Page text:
Stand on the shore of our white-sand beach at Anna Maria and look out into Gulf of Mexico. Now turn to the left and look down the shoreline.
Did you know that just a mile south of Cedar Cove lies a real-life shipwreck?
The Regina Underwater Archeological Preserve, one of only 12 underwater parks in Florida, marks the site of the sunken Regina, a molasses ship that sits just 200 yards out from the shore (or closer, depending on the tide).
Built in Belfast in 1904, the 247-foot Regina was a steal tanker-barge designed to deliver molasses to rum distilleries farm-feed manufacturers throughout the Caribbean and the Gulf. The ship stayed in active use through World War I and no doubt played a part in non-U.S. rum production during prohibition.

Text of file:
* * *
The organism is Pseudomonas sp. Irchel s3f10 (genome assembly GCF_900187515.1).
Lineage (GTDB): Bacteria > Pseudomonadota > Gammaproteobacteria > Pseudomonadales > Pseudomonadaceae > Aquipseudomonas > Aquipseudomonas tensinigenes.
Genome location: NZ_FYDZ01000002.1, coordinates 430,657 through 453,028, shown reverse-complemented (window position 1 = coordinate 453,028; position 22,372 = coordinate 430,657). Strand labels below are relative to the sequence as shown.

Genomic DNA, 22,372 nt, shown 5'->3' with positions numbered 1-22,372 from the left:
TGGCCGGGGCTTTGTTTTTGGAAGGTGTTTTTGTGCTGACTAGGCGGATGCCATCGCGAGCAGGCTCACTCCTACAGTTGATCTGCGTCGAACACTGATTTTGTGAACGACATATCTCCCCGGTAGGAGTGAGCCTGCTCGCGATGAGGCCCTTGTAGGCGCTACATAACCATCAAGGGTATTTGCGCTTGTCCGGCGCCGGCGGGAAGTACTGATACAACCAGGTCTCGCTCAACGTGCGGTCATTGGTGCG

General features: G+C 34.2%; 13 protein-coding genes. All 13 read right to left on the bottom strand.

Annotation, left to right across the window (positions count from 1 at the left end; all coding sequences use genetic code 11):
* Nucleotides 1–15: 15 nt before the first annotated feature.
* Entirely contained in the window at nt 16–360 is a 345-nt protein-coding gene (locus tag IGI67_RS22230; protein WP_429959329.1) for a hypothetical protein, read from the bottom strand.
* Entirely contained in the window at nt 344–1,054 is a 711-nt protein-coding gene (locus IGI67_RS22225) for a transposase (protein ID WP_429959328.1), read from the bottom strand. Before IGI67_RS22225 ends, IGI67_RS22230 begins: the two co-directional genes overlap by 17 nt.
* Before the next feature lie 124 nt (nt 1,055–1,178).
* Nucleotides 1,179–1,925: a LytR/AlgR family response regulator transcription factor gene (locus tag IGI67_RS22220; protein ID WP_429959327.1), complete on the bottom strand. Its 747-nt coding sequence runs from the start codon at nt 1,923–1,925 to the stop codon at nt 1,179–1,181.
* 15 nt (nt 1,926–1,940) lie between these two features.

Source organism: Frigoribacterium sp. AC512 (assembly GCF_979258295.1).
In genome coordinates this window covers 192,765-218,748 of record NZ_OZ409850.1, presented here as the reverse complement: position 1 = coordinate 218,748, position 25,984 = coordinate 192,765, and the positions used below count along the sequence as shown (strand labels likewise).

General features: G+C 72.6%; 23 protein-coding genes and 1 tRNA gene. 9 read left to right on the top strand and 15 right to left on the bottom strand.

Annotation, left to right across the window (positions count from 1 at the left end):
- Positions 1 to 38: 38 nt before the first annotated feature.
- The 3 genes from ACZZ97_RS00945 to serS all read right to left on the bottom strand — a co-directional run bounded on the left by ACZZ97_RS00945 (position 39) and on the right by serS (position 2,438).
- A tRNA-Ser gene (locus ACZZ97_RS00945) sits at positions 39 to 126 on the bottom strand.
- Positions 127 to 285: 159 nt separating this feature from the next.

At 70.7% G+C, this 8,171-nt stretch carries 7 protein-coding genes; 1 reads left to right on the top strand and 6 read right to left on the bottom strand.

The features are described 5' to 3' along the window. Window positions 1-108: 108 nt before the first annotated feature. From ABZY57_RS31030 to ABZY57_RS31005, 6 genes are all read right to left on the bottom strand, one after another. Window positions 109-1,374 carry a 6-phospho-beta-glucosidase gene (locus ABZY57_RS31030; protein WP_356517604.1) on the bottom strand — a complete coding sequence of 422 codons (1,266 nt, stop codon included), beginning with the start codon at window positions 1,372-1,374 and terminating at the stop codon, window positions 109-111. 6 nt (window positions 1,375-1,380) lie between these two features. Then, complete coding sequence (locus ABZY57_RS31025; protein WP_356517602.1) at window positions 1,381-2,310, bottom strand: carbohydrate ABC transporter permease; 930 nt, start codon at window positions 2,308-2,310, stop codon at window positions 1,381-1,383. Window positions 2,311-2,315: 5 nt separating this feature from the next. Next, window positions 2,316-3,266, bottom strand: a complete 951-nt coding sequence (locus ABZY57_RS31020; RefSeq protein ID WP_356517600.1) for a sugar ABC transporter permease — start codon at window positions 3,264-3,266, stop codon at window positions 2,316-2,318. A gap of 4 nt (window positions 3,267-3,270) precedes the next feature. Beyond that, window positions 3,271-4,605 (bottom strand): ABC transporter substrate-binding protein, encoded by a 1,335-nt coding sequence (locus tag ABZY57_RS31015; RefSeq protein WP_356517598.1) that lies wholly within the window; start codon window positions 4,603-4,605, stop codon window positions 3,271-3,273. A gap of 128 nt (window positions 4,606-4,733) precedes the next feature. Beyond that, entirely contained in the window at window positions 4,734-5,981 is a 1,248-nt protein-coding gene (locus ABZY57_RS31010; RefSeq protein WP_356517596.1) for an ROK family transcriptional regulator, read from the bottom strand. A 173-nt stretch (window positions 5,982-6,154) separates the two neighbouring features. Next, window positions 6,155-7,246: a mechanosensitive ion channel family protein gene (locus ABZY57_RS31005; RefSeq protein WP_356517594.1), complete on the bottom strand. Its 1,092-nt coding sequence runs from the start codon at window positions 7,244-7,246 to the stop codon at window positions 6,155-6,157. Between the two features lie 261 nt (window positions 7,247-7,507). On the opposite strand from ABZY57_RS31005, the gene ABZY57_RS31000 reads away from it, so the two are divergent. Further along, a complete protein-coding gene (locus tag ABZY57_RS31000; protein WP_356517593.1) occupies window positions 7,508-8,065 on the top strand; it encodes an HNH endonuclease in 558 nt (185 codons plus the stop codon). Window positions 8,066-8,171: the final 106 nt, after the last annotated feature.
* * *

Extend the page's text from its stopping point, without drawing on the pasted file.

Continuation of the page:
In early March 1940, the Regina set out from Havana laden with 350,000 gallons of molasses intended for New Orleans. Because the ship had been stripped of most of her machinery in order to function primarily as a barge, the Regina was being pulled through the journey by tugboat. However an unexpected winter storm on March 8 severed the tow line, setting the Regina adrift. Gale-force winds drove the ship eastward and onto a sandbar just off of Bradenton Beach.
Local residents spotted the ship and, along with the Coast Guard, made several attempts to rescue the eight-person crew as the storm raged. All but one survived. The wreck was named to the U.S. National Register of Historic Places in 2005.
Nowadays the Regina, also known as the “Sugar Wreck” or “Molasses Barge,” is a popular destination for scuba divers and snorkelers, in part because it’s so accessible for all levels of divers. Parts of the stern, hull, boiler and winch are all visible and home to a colorful array of sea life. Look to local scuba tour companies to get you kitted out and show you around the wreck.